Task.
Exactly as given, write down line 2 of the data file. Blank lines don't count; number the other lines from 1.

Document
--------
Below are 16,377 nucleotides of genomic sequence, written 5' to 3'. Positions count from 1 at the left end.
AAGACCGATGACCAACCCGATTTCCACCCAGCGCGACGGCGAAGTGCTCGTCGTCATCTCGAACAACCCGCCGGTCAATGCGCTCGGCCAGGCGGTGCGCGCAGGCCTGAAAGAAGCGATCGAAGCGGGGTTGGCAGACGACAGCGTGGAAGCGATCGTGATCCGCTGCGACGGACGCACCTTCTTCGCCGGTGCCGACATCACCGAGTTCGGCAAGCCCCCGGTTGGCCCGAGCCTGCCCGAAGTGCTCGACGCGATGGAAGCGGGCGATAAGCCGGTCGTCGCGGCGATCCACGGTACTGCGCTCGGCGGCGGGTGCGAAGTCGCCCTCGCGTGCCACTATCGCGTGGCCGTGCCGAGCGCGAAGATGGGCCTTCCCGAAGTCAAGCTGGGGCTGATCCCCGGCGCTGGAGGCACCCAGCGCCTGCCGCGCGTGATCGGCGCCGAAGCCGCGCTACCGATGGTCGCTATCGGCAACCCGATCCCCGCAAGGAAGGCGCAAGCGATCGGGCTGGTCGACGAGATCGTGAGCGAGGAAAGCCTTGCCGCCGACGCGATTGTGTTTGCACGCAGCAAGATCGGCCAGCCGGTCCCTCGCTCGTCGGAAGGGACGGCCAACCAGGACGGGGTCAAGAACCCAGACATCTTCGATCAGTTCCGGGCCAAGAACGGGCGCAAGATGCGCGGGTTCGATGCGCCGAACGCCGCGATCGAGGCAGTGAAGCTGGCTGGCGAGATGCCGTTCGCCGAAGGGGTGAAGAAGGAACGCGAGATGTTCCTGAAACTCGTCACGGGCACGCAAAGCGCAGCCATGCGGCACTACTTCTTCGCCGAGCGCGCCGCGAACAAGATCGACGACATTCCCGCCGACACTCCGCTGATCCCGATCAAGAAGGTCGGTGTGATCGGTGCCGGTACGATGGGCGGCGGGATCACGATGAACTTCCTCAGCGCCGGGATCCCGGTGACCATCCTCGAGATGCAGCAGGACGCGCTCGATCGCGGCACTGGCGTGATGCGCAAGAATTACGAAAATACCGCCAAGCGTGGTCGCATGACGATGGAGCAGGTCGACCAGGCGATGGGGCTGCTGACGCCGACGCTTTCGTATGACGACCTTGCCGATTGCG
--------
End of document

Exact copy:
AAGACCGATGACCAACCCGATTTCCACCCAGCGCGACGGCGAAGTGCTCGTCGTCATCTCGAACAACCCGCCGGTCAATGCGCTCGGCCAGGCGGTGCGCGCAGGCCTGAAAGAAGCGATCGAAGCGGGGTTGGCAGACGACAGCGTGGAAGCGATCGTGATCCGCTGCGACGGACGCACCTTCTTCGCCGGTGCCGACATCACCGAGTTCGGCAAGCCCCCGGTTGGCCCGAGCCTGCCCGAAGTGCTCGACGCGATGGAAGCGGGCGATAAGCCGGTCGTCGCGGCGATCCACGGTACTGCGCTCGGCGGCGGGTGCGAAGTCGCCCTCGCGTGCCACTATCGCGTGGCCGTGCCGAGCGCGAAGATGGGCCTTCCCGAAGTCAAGCTGGGGCTGATCCCCGGCGCTGGAGGCACCCAGCGCCTGCCGCGCGTGATCGGCGCCGAAGCCGCGCTACCGATGGTCGCTATCGGCAACCCGATCCCCGCAAGGAAGGCGCAAGCGATCGGGCTGGTCGACGAGATCGTGAGCGAGGAAAGCCTTGCCGCCGACGCGATTGTGTTTGCACGCAGCAAGATCGGCCAGCCGGTCCCTCGCTCGTCGGAAGGGACGGCCAACCAGGACGGGGTCAAGAACCCAGACATCTTCGATCAGTTCCGGGCCAAGAACGGGCGCAAGATGCGCGGGTTCGATGCGCCGAACGCCGCGATCGAGGCAGTGAAGCTGGCTGGCGAGATGCCGTTCGCCGAAGGGGTGAAGAAGGAACGCGAGATGTTCCTGAAACTCGTCACGGGCACGCAAAGCGCAGCCATGCGGCACTACTTCTTCGCCGAGCGCGCCGCGAACAAGATCGACGACATTCCCGCCGACACTCCGCTGATCCCGATCAAGAAGGTCGGTGTGATCGGTGCCGGTACGATGGGCGGCGGGATCACGATGAACTTCCTCAGCGCCGGGATCCCGGTGACCATCCTCGAGATGCAGCAGGACGCGCTCGATCGCGGCACTGGCGTGATGCGCAAGAATTACGAAAATACCGCCAAGCGTGGTCGCATGACGATGGAGCAGGTCGACCAGGCGATGGGGCTGCTGACGCCGACGCTTTCGTATGACGACCTTGCCGATTGCG